Like Intel's flash-based P3700 SSD, the new Optane P4800X uses the PCI Express (PCIe) bus that is directly memory-mapped to the CPU, with a streamlined NVMe command set to transfer data. NVMe-based PCIe SSDs can deliver lower latency and higher performance than conventional SAS or SATA SSDs that must use an adapter to access data transferred via the SCSI or ATA command set.
"PCIe is really fast, but it's not fast enough for 3D XPoint," said Tim Stammers, a senior storage analyst at 451 Research. "PCIe drives are going to cripple the performance of 3D XPoint."
Stammers said 3D XPoint could ultimately turn out to be a "landmark moment in the history of IT" as the first new memory technology to ship in decades. But he said "real sales" probably wouldn't come until Intel releases the technology in nonvolatile DIMMs that fit into DRAM slots and use the double-data-rate bus.
"That's going to be the significant product," Stammers said.
Jim Handygeneral director and semiconductor analyst, Objective Analysis
Jim Handy, general director and semiconductor analyst at Objective Analysis in Los Gatos, Calif., said the 3D XPoint-based DIMMs could perform close to 1,000 times faster than NAND flash if the vendor's chip performance claims hold true. Until then, the Optane SSD's performance boost of five to eight times might appeal to enterprises with "cost-be-damned applications," such as high-frequency trading, he said.
"There's an awful lot of beauty in this whole Optane and 3D XPoint story and putting another memory layer in," Handy said. "That's going to work very much to Intel's advantage. But there is this cost bugaboo they have to get over -- being able to produce the thing in volume and take advantage of the economies of scale."
Handy predicted Intel might sell the Optane SSDs at a loss for as many as two years. But he said it would make sense for Intel to take the loss, because the Optane SSD customers would likely buy new higher-performance processors.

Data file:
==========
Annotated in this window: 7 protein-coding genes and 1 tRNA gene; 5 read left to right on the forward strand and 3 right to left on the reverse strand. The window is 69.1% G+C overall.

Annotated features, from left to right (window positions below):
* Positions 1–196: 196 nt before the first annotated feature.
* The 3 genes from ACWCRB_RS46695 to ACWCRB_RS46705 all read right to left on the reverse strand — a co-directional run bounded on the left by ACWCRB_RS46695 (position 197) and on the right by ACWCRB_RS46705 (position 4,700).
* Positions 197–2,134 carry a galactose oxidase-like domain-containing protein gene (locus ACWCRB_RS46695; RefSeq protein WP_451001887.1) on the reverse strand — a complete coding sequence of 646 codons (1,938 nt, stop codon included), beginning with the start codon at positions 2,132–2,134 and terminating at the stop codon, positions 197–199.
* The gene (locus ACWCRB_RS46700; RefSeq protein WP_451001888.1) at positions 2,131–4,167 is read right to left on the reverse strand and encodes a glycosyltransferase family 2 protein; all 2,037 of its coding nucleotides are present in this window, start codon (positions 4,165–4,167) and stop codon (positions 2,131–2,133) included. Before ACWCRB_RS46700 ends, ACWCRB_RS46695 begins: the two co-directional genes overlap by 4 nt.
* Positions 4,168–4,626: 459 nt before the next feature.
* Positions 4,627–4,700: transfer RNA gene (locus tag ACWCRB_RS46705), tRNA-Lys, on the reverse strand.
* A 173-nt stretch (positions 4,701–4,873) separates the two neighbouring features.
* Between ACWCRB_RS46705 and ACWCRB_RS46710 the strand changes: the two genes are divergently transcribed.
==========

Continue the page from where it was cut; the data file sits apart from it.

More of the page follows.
Intel said the Optane P4800X add-in card lists at $1,520 at a capacity point of 375 GB, or $4.05 per gigabyte. Additional capacity points and form factors are expected to start rolling out in the second quarter. The list price for the 400 GB model of the flash-based NVMe PCIe P3700 SSD is $879, or about $2.20 per gigabyte.
Jeff Janukowicz, a research vice president in SSD and enabling technologies at IDC, said the price range for high-end NVMe PCIe SSDs is 80 cents to $1 per gigabyte out of the factory. But he said the NVMe PCIe SSD prices would likely be higher for end users purchasing them.
Charles King, principal analyst at Pund-IT Inc., said demand could be modest for the Optane SSD, as is the case with most new technologies. But he said he expects strong interest among vendors that focus on large-scale cluster environments; cloud and virtualization services; and memory-intensive workloads, such as artificial intelligence, machine learning and financial transactions.
"The additional $400 or so cost of the Intel Memory Drive Technology needed to use the drives in memory pools may cause some to hesitate until they are assured Optane can deliver its promised benefits," King added in an email.